How George Brandis voted compared to someone who believes that Strong encryption technologies are critical and necessary enablers of communications and commerce. Strong encryption technologies should not be restricted, back-doored, undermined or crippled by law.

Division George Brandis Supporters vote Division outcome

23rd Feb 2016, 4:00 PM – Senate Motions - Digital Encryption - Develop technology

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The majority voted against a motion introduced by Greens Senator Scott Ludlam. The motion called for further development of strong encryption technologies, while resisting the move to weaken encryption on personal devices.

Motion text

That the Senate—

(a) notes that:

(i) strong digital encryption protects the personal and financial information of millions of people,

(ii) encryption is an important tool to prevent identity theft and other crime,

(iii) encryption ensures that public interest whistleblowers, journalists and other civil society actors can conduct their activities more securely,

(iv) the Government, through services such as Medicare and Centrelink, and digital platforms such as myGov, depends on encryption to keep client information safe, and

(v) any decrease in public trust in digital systems and services will present an obstacle to the Government's agile innovation agenda; and

(b) calls on the Government to:

(i) support the continued development and use of strong encryption technologies,

(ii) resist any push from other governments to weaken encryption on personal devices, and

(iii) work with law enforcement to develop alternative avenues to obtain information through warrants and targeted surveillance that does not put every Australian at greater risk of identity theft.

absent Yes (strong) Not passed by a modest majority

14th Nov 2013, 11:34 AM – Senate Motions - Legal and Constitutional Affairs References Committee Reference - Surveillance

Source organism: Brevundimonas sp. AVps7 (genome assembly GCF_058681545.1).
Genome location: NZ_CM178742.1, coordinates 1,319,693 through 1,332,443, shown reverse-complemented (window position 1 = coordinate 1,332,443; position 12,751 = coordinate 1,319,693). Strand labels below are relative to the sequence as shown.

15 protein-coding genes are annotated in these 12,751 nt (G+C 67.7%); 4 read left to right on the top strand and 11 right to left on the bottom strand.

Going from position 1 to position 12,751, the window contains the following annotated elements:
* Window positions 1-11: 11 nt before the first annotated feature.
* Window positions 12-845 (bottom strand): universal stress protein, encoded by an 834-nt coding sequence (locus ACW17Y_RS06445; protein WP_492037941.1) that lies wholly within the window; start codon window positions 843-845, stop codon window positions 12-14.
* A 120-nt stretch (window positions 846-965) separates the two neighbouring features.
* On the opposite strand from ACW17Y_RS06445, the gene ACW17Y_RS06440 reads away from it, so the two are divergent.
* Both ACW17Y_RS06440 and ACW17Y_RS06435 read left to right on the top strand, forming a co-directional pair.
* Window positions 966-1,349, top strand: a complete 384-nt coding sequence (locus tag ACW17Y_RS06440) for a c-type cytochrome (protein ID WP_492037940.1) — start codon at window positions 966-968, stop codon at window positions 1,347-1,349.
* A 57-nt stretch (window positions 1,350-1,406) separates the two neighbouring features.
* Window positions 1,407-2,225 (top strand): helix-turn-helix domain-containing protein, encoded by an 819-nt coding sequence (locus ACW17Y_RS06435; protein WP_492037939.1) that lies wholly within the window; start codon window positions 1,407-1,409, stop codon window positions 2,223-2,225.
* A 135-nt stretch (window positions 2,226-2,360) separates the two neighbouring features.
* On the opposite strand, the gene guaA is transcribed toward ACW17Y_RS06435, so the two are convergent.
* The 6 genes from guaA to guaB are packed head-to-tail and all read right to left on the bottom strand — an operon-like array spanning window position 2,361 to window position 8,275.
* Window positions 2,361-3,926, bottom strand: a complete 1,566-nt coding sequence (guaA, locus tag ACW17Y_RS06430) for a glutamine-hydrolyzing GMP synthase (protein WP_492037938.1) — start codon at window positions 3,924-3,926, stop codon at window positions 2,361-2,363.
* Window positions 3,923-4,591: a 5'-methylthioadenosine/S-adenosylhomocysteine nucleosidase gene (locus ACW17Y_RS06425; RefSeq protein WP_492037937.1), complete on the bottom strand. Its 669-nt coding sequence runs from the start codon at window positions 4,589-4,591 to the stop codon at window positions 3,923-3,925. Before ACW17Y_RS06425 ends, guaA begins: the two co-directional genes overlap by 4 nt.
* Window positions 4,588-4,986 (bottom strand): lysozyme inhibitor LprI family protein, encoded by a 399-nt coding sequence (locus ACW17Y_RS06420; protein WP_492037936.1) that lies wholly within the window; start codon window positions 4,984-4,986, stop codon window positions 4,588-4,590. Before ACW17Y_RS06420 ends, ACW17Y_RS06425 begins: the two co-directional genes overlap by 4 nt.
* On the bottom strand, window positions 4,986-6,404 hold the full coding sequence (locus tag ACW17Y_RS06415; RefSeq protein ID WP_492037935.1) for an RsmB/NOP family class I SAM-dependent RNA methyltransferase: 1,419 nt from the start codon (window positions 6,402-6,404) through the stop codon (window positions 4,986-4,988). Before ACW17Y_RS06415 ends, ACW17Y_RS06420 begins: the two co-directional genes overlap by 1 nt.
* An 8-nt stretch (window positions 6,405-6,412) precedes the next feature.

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The majority voted against a motion to refer certain surveillance related matters to the Legal and Constitutional Affairs References Committee. The motion was introduced by Greens Senator Scott Ludlam.

Motion text

That the following matters be referred to the Legal and Constitutional Affairs References Committee for inquiry and report by 10 June 2014:

(a) the implications of revelations regarding surveillance of private communications and the indiscriminate interception of personal data by the US National Security Agency and other agencies for the Australian government, businesses and citizens, including risks to:

(i) Australian citizens' fundamental human right to privacy, freedom of expression, the presumption of innocence and the protection of data,

(ii) Australia's diplomatic relationships in the region, and

(iii) increased compliance costs and risks to business through the undermining of confidence in the security of commercial data and encryption standards;

(b) appropriate measures to address, mitigate or eliminate these risks; and

(c) any other relevant matters.

absent Yes Not passed by a modest majority

How "never voted" is worked out

Normally a person's votes count towards a score which is used to work out a simple phrase to summarise their position on a policy. However in this case George Brandis was absent during all divisions for this policy. So, it's impossible to say anything concrete other than that they have "never voted" on this policy.